Next, you could begin researching other careers to consider, beyond solicitors’ firms and barristers’ chambers. Try looking at the Destinations of Leavers from Higher Education survey results from the last few years. This will tell you what previous graduates from your course have gone on to do- giving you some company names, job roles and salary information to think about. It might open up some ideas about viable alternatives. Your university department may have a copy but if not go to your university careers service. If you’re in or around London, the website What do London Graduates Do? helpfully amalgamates data from several years and institutions.

Also, find out how to get in touch with alumni from your course and institution. Your department may arrange events where you can meet them in person, as may your Alumni Relations department. Alternatively, you may have access to a database of alumni you can contact by email, or even an alumni mentoring scheme. Talking to alumni will enable you to ask questions that are important to you, but you might not want to ask a recruiter. What is the working culture like? How much chance will you have to use the skills and knowledge you have gained during your course? What are the opportunities for training and development? Will you get to travel abroad?

If you’re still stuck for inspiration, Targetjobs has a handy list of suggestions. They also provide an entertaining list of graduates, from John Cleese to Fidel Castro, who didn’t follow their degree path! They’re all good suggestions but my personal advice would be to start with yourself. What do you enjoy? How do you want to spend anywhere from 35 to 80 hours of your average week? Once you know these things, talk to as many people as you can to find out where you could best fit in, and will be able to do the things you enjoy.

The fact of the matter, which should reassure you, is that roughly 70% of graduate employers are more interested in who you are, and what you thrive doing, than what you studied. With that in mind it’s more important to do your research and try to get the inside track on as many careers as possible, than jump at the most obvious options.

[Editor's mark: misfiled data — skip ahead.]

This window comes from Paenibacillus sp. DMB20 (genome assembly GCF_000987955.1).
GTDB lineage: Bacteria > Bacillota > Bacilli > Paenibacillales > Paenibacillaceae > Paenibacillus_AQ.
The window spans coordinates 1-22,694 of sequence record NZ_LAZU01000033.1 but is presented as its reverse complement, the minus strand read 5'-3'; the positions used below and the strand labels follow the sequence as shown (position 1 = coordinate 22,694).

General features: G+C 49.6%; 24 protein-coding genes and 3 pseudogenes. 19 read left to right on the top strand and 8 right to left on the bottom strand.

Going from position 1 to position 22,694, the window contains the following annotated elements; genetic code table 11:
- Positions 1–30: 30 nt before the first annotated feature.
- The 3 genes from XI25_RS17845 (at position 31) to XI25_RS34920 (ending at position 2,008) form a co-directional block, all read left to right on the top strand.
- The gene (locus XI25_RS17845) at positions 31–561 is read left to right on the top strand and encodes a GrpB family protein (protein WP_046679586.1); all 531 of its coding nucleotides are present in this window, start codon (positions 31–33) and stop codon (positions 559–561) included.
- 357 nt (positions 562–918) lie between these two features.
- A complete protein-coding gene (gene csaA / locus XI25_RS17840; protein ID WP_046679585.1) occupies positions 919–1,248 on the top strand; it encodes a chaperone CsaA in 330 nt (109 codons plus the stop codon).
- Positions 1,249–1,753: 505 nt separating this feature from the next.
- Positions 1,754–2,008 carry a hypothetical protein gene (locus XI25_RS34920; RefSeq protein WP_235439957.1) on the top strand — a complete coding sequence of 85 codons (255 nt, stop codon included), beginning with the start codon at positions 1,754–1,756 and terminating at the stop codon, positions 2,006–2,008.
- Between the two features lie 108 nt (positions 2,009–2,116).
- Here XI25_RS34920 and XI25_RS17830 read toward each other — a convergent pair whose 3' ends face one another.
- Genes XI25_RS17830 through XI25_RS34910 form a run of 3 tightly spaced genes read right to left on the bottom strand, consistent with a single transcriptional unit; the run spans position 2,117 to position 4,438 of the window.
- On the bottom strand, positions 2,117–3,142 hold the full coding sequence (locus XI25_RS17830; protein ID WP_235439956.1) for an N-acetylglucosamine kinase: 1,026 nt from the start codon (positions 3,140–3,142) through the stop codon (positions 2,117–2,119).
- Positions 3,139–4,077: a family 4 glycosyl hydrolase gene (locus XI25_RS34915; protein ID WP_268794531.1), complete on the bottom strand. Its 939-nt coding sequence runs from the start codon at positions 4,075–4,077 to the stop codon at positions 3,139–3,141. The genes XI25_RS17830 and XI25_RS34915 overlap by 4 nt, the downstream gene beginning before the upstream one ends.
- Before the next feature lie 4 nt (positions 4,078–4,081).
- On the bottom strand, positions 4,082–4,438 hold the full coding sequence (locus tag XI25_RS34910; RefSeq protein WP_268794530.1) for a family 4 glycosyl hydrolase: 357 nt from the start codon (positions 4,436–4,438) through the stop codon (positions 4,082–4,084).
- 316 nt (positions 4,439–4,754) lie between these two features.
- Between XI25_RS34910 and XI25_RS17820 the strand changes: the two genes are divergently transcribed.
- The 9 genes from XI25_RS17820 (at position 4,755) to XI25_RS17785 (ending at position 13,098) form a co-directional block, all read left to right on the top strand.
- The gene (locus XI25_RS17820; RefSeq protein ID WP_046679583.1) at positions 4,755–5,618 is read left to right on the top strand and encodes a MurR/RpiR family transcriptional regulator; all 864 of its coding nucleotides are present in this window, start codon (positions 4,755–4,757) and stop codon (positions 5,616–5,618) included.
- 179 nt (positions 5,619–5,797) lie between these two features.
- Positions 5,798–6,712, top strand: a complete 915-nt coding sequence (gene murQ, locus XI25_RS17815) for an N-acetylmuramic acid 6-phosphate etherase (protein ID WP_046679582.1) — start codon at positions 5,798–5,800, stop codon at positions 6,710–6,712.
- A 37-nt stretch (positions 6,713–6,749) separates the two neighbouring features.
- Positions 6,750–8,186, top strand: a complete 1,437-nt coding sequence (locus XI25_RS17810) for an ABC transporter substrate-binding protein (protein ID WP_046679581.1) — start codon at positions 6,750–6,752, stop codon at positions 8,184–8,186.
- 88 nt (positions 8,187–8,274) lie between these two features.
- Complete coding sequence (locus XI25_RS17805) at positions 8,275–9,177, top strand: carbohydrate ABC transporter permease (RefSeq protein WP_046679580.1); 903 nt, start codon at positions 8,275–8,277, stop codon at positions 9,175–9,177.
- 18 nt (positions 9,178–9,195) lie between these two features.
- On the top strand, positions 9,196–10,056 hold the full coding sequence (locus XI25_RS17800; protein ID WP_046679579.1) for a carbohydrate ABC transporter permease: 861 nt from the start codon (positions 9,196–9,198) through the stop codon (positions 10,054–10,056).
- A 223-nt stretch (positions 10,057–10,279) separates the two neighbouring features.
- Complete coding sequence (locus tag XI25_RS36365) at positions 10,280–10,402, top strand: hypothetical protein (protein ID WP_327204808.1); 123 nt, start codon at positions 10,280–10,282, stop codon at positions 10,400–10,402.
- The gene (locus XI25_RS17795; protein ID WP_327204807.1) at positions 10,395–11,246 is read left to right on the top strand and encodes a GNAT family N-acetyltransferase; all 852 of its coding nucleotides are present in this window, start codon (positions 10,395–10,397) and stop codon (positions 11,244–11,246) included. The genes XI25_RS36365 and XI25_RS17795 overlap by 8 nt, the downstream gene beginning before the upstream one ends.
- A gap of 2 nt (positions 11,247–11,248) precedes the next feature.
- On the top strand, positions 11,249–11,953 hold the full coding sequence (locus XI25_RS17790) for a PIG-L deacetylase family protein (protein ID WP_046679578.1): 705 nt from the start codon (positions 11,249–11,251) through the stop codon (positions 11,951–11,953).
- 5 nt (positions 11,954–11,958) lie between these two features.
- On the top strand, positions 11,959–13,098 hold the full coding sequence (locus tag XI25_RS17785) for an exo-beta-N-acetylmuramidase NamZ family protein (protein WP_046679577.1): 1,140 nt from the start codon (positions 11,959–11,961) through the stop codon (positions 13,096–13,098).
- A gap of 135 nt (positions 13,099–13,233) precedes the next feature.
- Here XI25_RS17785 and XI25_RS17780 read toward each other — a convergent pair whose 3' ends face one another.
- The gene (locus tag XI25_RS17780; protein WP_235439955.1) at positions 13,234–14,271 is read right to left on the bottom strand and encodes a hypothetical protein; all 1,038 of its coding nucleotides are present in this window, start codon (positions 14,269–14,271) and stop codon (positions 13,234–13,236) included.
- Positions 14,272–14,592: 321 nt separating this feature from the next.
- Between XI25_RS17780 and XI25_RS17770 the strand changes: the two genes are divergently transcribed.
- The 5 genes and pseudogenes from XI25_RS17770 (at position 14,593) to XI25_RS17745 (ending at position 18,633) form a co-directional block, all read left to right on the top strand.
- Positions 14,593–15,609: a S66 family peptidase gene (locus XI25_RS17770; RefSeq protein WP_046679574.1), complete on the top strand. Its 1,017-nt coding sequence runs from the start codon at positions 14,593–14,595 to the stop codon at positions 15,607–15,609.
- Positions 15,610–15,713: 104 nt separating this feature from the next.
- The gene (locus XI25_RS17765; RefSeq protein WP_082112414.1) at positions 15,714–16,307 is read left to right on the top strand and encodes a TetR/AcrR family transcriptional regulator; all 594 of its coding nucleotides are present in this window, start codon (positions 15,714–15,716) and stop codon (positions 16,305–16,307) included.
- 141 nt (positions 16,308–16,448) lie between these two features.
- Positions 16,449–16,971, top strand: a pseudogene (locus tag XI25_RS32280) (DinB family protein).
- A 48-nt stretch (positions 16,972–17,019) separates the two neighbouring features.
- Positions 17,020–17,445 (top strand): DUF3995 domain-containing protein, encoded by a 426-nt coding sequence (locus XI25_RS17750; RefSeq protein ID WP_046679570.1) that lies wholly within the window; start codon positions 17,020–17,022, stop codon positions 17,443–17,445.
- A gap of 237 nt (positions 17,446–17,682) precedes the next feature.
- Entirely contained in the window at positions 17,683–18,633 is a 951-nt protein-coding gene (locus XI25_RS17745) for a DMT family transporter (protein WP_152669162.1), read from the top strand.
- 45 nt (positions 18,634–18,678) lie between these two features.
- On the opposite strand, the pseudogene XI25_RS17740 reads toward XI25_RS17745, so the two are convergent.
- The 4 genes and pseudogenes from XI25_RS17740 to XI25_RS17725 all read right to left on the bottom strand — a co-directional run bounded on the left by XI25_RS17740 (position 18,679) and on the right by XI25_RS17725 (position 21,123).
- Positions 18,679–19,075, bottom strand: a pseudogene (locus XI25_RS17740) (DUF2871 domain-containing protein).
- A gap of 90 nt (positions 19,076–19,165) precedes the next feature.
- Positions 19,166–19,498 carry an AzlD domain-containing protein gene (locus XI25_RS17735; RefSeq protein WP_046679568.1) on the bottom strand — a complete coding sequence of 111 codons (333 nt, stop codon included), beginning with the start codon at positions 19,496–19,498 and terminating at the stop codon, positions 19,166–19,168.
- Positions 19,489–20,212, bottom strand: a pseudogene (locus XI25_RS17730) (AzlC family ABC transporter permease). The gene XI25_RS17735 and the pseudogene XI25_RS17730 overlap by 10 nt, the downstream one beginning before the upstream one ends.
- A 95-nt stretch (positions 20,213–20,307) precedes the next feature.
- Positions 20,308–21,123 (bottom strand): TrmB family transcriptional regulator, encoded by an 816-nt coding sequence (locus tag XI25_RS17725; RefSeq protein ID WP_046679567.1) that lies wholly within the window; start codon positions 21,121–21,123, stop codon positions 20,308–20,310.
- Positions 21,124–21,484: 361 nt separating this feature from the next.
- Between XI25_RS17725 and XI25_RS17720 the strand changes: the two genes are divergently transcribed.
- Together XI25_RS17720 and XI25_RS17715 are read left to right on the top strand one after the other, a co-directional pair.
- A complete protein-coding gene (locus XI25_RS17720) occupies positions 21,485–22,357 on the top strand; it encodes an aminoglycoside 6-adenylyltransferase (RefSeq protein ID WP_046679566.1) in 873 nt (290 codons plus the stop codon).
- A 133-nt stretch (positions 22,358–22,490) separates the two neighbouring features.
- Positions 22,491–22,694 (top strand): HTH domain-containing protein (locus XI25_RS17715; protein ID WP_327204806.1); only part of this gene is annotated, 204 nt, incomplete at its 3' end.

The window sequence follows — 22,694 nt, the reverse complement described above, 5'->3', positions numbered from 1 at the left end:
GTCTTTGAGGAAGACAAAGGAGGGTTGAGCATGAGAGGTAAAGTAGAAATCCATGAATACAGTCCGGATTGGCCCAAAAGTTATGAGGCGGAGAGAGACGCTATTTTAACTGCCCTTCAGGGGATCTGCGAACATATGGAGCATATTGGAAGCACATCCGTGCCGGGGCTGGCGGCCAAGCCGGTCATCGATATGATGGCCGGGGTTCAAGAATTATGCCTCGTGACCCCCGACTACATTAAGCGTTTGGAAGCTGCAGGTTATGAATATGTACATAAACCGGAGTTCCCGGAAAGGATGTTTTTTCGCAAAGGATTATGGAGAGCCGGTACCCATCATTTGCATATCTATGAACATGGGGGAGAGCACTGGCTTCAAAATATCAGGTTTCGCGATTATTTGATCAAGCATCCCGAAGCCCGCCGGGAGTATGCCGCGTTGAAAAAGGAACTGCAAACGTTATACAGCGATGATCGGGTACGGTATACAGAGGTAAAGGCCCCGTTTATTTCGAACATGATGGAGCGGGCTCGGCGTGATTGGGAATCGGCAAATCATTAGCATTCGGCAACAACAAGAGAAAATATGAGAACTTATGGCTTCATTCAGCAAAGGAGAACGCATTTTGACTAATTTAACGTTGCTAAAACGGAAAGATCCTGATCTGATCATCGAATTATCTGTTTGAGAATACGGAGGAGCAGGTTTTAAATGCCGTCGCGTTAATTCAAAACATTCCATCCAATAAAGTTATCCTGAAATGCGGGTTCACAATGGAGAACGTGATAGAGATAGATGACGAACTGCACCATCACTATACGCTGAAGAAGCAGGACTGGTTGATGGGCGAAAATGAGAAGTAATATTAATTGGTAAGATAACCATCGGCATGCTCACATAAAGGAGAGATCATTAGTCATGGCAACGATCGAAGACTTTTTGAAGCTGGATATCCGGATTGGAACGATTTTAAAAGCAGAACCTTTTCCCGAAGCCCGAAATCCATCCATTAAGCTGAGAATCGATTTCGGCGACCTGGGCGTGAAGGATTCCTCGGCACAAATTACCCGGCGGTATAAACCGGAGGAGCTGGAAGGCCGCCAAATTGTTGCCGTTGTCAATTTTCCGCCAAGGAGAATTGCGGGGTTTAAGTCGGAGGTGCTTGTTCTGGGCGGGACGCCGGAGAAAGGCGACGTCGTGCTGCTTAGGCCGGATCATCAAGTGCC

Commercial Awareness – what you need to know before your interviews February 17, 2014

Posted by Stephen Gurman in : Commercial Awareness, Interview , add a comment

by Karen Gui

Commercial awareness in the context of Vacation Scheme or Training Contract selection processes has two components: (a) the business of law; and (b) the businesses of clients and the environment they operate in. However, the most important thing to bear in mind is this – ‘commercial awareness’ describes a way of thinking. It is not just about facts and figures, textbook knowledge, or reading every issue of The Economist cover to cover.

The Business of Law: Whether you want to work in high-end corporate transactions, Public Law, European Competition Law, Commercial Real Estate or private client work dealing with the legal problems of ‘normal’ or ‘real’ people, one crucial issue remains the same – every law firm is run as a business, every law firm is looking for future partner potential in its trainee solicitors, and every law firm uses its Vacation Scheme as a pre-selection process for Training Contract candidates (think of it from the firm’s point of view as a ‘try before you buy’ approach to trainee selection).

Therefore, what they want to know is: Do you know how a law firm is run as a business, the hourly-billing fee structure, time-sheets, what roles are played by non-fee earners, the challenges faced by law firms in an environment where clients are demanding more services of better quality for lower fees? When you see the initials ‘ABS’, do you think ‘Anti-Lock Braking System’ or do you understand that this refers to the ‘Alternative Business Structure’ introduced by the Legal Services Act 2007? More importantly, are you aware of how the liberalization of the legal market via ABSs has the potential to radically change the way legal services are provided? Then there’s the commoditization of legal services – certain activities that were previously billed at hourly rates are now being ‘sold’ to clients for a fixed fee, such as document due diligence, for example. The following are some articles that can help you better understand the business of practicing law, whatever area you’re interested in, but this is by no means an exhaustive list:

Legal services pricing: http://www.legalfutures.co.uk/blog/legal-pricing-stop-using-c-word

How lawyers can avoid extinction: http://entrepreneurlawyer.co.uk/tag/commoditized-legal-services/